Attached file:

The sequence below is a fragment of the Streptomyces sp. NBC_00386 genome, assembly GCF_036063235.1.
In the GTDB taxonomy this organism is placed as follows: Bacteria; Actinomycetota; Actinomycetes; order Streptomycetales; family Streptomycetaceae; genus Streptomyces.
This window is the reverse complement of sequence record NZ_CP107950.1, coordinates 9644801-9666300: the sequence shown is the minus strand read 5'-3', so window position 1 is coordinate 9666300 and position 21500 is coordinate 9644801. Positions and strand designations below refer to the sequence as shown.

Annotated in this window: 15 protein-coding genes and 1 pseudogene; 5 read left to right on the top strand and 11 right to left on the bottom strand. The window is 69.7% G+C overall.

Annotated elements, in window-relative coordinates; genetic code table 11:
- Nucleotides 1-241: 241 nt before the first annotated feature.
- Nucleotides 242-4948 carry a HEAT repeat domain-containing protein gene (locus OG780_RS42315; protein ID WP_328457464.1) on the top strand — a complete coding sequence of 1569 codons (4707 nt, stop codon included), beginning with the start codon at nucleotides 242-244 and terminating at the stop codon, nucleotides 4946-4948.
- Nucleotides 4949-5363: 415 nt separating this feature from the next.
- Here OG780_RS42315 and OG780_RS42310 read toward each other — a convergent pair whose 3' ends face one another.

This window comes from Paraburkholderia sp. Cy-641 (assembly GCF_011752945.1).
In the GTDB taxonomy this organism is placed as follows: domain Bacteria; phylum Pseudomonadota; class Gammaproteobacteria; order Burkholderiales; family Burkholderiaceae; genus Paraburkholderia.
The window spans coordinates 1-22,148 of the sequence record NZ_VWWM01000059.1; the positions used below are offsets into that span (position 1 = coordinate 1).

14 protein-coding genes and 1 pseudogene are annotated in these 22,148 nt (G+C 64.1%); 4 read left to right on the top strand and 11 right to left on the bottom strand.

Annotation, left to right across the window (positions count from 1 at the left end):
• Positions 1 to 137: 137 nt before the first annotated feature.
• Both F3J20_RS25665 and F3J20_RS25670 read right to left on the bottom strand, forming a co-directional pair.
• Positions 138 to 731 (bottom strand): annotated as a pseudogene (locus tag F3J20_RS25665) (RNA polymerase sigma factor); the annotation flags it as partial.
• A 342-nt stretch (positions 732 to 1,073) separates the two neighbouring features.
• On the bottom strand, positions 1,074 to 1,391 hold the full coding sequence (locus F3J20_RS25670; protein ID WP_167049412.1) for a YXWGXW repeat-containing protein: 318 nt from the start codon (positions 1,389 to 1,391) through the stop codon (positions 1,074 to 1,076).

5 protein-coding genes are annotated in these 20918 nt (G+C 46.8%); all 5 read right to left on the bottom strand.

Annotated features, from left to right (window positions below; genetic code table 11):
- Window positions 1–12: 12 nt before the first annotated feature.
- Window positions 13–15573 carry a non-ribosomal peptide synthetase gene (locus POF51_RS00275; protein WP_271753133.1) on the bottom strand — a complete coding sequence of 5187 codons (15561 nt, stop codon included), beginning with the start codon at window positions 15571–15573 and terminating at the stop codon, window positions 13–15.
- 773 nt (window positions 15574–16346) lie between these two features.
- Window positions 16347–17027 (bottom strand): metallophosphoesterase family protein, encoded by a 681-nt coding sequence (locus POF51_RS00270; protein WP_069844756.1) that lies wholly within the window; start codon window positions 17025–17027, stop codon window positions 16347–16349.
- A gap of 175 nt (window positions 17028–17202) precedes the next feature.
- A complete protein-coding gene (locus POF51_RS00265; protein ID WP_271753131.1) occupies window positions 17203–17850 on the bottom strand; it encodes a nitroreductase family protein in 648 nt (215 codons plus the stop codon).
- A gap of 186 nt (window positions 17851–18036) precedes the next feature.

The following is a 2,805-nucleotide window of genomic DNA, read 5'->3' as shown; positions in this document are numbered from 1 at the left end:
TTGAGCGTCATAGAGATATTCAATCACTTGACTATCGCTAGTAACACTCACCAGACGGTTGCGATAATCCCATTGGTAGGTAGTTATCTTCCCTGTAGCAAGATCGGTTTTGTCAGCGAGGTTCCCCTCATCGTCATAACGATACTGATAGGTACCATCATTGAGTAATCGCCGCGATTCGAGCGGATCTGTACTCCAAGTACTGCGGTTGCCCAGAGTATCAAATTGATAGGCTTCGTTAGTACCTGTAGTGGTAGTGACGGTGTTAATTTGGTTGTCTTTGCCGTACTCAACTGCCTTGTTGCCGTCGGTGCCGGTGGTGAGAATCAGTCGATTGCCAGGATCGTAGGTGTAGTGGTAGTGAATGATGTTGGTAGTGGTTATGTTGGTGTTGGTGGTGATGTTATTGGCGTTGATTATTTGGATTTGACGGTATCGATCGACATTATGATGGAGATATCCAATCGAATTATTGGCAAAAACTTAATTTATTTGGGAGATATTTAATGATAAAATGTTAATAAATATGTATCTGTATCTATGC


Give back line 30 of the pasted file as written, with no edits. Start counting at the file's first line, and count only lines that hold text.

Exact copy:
TTGAGCGTCATAGAGATATTCAATCACTTGACTATCGCTAGTAACACTCACCAGACGGTTGCGATAATCCCATTGGTAGGTAGTTATCTTCCCTGTAGCAAGATCGGTTTTGTCAGCGAGGTTCCCCTCATCGTCATAACGATACTGATAGGTACCATCATTGAGTAATCGCCGCGATTCGAGCGGATCTGTACTCCAAGTACTGCGGTTGCCCAGAGTATCAAATTGATAGGCTTCGTTAGTACCTGTAGTGGTAGTGACGGTGTTAATTTGGTTGTCTTTGCCGTACTCAACTGCCTTGTTGCCGTCGGTGCCGGTGGTGAGAATCAGTCGATTGCCAGGATCGTAGGTGTAGTGGTAGTGAATGATGTTGGTAGTGGTTATGTTGGTGTTGGTGGTGATGTTATTGGCGTTGATTATTTGGATTTGACGGTATCGATCGACATTATGATGGAGATATCCAATCGAATTATTGGCAAAAACTTAATTTATTTGGGAGATATTTAATGATAAAATGTTAATAAATATGTATCTGTATCTATGC